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What we know about fat may be wrong

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Dr. Ancel Keys (Jan 26, 1904–Nov 20, 2004) was an American scientist who studied the influence of diet on health. He is responsible, almost more than any other individual, for the public health misconception around fats that exists today. Through published work that was vaunted across the world, Dr. Keys has had a far-reaching impact on how we think about the role of fats.

When Dr. Keys first published his theories, alleging that saturated fats were uniquely harmful, they were controversial. This controversy remains strong today as the debate on the roles of fat and sugar in relation to cardiovascular disease (CVD) associated with atheroma (the fatty material that forms plaques in arteries) goes on.

This article reflects upon two main subjects: understanding the complexity of chronic diseases as the antithesis of acute infectious diseases; and the principle of falsifiability applied to atheroma theories and the practical consequences this entails.

After World War II, the work of Dr. Keys played a fundamental role in the debate around fats. How?

Because it claimed to demonstrate a link between saturated fats consumption and atheroma: “Many factors are probably involved in the atherosclerotic development and in the clinical appearance of coronary heart disease, but there is no longer any doubt that one central item is the concentration, over time, of cholesterol and related lipids and lipoproteins in the blood serum. No other etiological (sic) influence of comparable importance is as yet identified.” (A. Keys, American Journal of Public Health, Nov 1953, vol 43, 1399-1407.)

Today, in reality, scientists see tobacco, diabetes and hypertension to be much more powerful risk factors. We condemn researchers who, for over 40 years, have not been keen to verify the data and the conclusions it suggested.

 

Epidemiology in modern history

Epidemiologic observations have drawn the attention of scientists for a long time on the link between dietary change and cardiovascular diseases. Examples of populations with low CVD prevalence or populations where CVD are the first cause of mortality have led epidemiologists to do research on food.

This is what we called the Diet-Heart Hypothesis. But it is so incredibly complex that even till today, we have yet to come up with a definitive answer. Simple hypo- theses (i.e. single-factor cause) and invalid experimental models have produced abundant literature, of which little is actually helpful.

We can, however, wonder about the recent dietary changes brought by the recent industrial transition. In the West, those changes can be qualified with three factors:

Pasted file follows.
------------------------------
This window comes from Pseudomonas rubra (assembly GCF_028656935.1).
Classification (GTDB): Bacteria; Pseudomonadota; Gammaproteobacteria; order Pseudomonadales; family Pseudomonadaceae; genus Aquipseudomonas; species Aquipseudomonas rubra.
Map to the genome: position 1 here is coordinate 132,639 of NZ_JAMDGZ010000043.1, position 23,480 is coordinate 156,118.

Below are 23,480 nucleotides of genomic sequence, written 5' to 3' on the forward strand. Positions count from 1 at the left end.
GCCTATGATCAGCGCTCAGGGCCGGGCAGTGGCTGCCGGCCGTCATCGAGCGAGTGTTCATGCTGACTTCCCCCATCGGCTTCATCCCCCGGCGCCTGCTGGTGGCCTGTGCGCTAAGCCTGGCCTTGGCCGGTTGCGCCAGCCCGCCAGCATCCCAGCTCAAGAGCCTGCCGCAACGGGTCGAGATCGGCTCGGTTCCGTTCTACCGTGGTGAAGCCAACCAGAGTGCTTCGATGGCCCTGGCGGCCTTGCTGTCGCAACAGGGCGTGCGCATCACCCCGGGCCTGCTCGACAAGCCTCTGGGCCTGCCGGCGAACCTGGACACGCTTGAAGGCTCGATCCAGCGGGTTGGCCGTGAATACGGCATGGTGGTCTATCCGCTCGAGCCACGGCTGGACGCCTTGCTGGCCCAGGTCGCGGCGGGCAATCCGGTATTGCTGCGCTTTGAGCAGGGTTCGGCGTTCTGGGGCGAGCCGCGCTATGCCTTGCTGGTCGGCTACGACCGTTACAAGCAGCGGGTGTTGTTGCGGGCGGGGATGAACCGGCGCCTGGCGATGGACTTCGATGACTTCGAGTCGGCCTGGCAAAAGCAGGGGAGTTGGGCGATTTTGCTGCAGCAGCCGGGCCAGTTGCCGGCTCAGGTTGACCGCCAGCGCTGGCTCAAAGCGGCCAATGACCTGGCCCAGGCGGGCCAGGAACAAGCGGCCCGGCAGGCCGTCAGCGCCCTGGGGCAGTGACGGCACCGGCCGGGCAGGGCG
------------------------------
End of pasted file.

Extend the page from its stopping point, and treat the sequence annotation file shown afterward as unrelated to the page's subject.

a) Abundance of calories

b) Abundance of carbohydrates

c) Abundance of processed foods

Further to these, we should not forget about calorie expenditure. In industrialized countries, we have shifted to a sedentary lifestyle (at work, in public transportation or for personal activities).

Dr. Keys supported his hypothesis with charisma.

How is that possible?

He and his team set out to study the dietary characteristics and lifestyles of different populations worldwide and compare the prevalence of coronary diseases. It was a rather large study at the time and needed significant funding.

This study addressed the issue of the heart attack epidemic that was hitting the United States and other developed countries at the time. He quickly focused on diet-related risk factors, mostly because they were easier to measure, particularly through blood levels.

Among macronutrients, Dr. Keys had already explored fat and the indirect measure of blood lipids via blood cholesterol.

The study would be published in a book in 1980 (Seven Countries. A multivariate analysis of death and coronary heart disease).

In the meantime, Dr. Keys got more famous, was interviewed often, and in January 1961, was on the cover of Time Magazine.

Dr. Keys described a link in the studied cohorts between the percentage of saturated fats in the diet and the death rate by coronary events. The correlation was dependent on the number of countries studied, but it was significant in the cohorts he chose.

As there was a correlation between total blood cholesterol and the same events, and as Dr. Keys highlighted that saturated fats (especially palmitic acid as it is the most common) increased blood cholesterol, a conclusion appeared.

He stated that saturated fats, including palmitic acid, were link-ed to coronary atheroma. Others have then bridged the gap, saying they cause coronary diseases.

Obviously, all of this was not true. Inaccuracies and biases made his observations invalid.